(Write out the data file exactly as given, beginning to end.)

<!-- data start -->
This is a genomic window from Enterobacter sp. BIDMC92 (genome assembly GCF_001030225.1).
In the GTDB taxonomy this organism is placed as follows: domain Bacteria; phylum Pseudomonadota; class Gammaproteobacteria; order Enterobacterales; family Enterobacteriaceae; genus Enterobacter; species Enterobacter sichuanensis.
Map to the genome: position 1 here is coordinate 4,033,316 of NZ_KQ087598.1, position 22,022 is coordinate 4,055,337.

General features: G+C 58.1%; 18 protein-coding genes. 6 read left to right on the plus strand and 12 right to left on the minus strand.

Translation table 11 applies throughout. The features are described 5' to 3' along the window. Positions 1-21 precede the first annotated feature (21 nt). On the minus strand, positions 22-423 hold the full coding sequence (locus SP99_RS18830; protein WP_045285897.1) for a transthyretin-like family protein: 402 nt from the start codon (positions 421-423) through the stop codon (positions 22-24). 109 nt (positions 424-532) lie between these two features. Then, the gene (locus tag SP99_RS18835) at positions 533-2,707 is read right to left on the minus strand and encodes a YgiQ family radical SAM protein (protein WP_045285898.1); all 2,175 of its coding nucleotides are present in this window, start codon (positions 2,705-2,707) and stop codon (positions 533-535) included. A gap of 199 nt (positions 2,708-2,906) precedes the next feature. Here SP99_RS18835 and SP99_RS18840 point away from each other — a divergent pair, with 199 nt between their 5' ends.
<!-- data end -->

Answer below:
This is a genomic window from Enterobacter sp. BIDMC92 (genome assembly GCF_001030225.1).
In the GTDB taxonomy this organism is placed as follows: domain Bacteria; phylum Pseudomonadota; class Gammaproteobacteria; order Enterobacterales; family Enterobacteriaceae; genus Enterobacter; species Enterobacter sichuanensis.
Map to the genome: position 1 here is coordinate 4,033,316 of NZ_KQ087598.1, position 22,022 is coordinate 4,055,337.

General features: G+C 58.1%; 18 protein-coding genes. 6 read left to right on the plus strand and 12 right to left on the minus strand.

Translation table 11 applies throughout. The features are described 5' to 3' along the window. Positions 1-21 precede the first annotated feature (21 nt). On the minus strand, positions 22-423 hold the full coding sequence (locus SP99_RS18830; protein WP_045285897.1) for a transthyretin-like family protein: 402 nt from the start codon (positions 421-423) through the stop codon (positions 22-24). 109 nt (positions 424-532) lie between these two features. Then, the gene (locus tag SP99_RS18835) at positions 533-2,707 is read right to left on the minus strand and encodes a YgiQ family radical SAM protein (protein WP_045285898.1); all 2,175 of its coding nucleotides are present in this window, start codon (positions 2,705-2,707) and stop codon (positions 533-535) included. A gap of 199 nt (positions 2,708-2,906) precedes the next feature. Here SP99_RS18835 and SP99_RS18840 point away from each other — a divergent pair, with 199 nt between their 5' ends.